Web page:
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ORIGINAL ARTICLE
Year : 2020  |  Volume : 10  |  Issue : 4  |  Page : 195-199

Tracheostomy in critically ill liver disease patients with coagulopathy: A retrospective study at a tertiary center


1 Department of Anesthesia and Critical Care, Institute of Liver and Biliary Sciences, New Delhi, India
2 Department of Biostatistics, Institute of Liver and Biliary Sciences, New Delhi, India
3 Department of Hepatology, Institute of Liver and Biliary Sciences, New Delhi, India

Correspondence Address:
Dr. Lalita Gouri Mitra
Department of Anesthesia and Critical Care, Institute of Liver and Biliary Sciences, D1, Vasant Kunj, New Delhi - 110 070
India
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Source of Support: None, Conflict of Interest: None


DOI: 10.4103/IJCIIS.IJCIIS_106_19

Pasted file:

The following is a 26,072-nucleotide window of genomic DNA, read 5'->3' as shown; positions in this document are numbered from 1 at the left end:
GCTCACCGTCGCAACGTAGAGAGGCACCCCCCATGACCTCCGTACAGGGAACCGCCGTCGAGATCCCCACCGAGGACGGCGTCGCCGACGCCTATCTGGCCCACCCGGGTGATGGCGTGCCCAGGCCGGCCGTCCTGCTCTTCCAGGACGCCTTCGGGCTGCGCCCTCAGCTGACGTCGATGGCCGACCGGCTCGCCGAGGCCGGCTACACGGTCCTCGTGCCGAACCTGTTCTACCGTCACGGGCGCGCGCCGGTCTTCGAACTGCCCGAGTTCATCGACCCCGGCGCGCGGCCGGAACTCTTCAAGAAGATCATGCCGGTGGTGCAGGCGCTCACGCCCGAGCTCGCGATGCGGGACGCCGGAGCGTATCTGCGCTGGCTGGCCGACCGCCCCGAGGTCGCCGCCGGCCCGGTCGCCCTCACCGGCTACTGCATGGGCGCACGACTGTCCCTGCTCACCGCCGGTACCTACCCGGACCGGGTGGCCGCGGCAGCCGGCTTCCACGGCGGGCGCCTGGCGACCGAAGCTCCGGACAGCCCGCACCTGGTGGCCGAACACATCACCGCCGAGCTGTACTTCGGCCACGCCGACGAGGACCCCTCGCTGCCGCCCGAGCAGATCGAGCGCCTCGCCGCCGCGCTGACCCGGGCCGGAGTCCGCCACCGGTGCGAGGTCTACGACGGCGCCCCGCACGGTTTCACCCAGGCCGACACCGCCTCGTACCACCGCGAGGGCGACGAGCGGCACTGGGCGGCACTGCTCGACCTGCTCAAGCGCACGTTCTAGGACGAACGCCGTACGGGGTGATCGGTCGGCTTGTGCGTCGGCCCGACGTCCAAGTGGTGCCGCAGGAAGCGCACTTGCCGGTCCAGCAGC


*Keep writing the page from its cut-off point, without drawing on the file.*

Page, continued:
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Introduction: Critically ill patients with liver disease commonly present to the intensive care unit (ICU) with need for prolonged ventilation, difficult weaning, and refractory coagulopathy. These patients experience both bleeding and thrombotic complications with a precariously balanced state of coagulopathy. The purpose of this study was to assess the bleeding complications of tracheostomy in critically ill patients with liver disease. Methods: A retrospective study was conducted in liver ICU of a tertiary teaching institute. Medical records were analyzed to assess postprocedure complication rate among 73 critically ill liver disease patients who had undergone tracheostomy during the period of October 2017 to September 2018. Results: Ten out of 73 patients (13%) required transfusion of blood products after 12 h of procedure, despite thromboelastography (TEG)-based correction prior to procedure. Of these, 7 patients (9%) underwent surgical tracheostomy (ST) and three patients (4%) underwent percutaneous tracheostomy. Statistically no significant difference in bleeding was seen among the two groups, but a rising trend was seen with the ST group (P = 0.52). None of the patients experienced procedure-related pneumothorax and subcutaneous emphysema, as observed in the chest X-ray. Conclusion: We conclude that coagulopathy should not be deterrence for the performance of tracheostomy in critically ill patients with liver disease. Adequate clotting support guided by the global tests of coagulation, such as TEG, ensures lesser incidence of bleeding.


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